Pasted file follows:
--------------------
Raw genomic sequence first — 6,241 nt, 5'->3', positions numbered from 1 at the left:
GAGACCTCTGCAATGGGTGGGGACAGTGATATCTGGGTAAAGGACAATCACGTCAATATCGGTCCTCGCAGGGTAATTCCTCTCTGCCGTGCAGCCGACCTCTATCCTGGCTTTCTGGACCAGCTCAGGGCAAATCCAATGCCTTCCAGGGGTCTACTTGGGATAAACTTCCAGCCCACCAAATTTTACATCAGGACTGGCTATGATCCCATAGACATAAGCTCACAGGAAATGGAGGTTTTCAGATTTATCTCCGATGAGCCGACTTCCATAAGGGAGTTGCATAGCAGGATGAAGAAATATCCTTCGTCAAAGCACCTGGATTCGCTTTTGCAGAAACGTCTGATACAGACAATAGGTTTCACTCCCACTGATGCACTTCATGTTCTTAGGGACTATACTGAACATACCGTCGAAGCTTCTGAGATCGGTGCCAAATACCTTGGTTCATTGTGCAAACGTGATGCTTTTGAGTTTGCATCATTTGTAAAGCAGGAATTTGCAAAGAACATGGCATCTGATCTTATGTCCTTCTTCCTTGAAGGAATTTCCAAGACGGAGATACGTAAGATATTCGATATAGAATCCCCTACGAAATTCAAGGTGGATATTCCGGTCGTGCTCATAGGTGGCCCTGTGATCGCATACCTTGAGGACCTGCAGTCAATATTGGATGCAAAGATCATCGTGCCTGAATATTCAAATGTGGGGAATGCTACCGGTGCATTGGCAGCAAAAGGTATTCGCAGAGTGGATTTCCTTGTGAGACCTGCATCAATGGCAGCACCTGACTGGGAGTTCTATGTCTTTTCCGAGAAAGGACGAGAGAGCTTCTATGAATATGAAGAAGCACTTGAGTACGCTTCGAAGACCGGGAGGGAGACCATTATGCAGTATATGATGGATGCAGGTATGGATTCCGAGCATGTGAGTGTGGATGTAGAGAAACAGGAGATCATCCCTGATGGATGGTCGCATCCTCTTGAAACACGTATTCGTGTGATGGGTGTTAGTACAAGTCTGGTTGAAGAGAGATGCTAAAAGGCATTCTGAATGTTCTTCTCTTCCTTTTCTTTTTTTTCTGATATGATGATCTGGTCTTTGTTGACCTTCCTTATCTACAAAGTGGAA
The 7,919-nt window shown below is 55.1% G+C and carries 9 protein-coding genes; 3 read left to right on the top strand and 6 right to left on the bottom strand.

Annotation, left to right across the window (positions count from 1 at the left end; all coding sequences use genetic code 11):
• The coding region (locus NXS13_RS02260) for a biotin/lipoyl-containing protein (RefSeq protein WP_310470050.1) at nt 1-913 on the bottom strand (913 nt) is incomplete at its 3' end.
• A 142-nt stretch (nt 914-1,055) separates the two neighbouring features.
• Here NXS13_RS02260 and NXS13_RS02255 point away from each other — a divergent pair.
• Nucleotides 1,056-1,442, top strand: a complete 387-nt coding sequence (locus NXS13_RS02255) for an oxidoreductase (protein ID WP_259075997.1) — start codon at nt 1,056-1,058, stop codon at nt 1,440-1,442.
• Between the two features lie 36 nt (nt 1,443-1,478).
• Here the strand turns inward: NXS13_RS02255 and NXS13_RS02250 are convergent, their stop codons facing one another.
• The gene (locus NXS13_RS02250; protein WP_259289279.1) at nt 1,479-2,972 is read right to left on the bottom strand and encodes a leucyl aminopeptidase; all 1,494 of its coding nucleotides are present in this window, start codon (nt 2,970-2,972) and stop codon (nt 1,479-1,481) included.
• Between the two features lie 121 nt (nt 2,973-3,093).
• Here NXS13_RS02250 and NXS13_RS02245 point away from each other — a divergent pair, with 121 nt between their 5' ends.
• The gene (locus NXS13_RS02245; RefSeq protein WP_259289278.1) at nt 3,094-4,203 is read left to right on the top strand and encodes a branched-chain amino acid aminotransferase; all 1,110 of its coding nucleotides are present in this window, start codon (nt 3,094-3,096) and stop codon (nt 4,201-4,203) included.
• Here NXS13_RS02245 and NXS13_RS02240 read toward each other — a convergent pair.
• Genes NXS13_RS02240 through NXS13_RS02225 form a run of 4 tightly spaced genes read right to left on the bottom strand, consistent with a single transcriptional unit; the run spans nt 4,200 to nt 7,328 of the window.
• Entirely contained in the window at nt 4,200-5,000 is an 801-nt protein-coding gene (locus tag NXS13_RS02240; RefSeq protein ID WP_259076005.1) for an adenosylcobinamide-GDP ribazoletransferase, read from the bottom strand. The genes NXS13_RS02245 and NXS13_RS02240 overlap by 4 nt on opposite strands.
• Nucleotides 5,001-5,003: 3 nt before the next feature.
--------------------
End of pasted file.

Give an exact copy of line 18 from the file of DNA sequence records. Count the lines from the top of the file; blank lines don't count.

• Nucleotides 5,001-5,003: 3 nt before the next feature.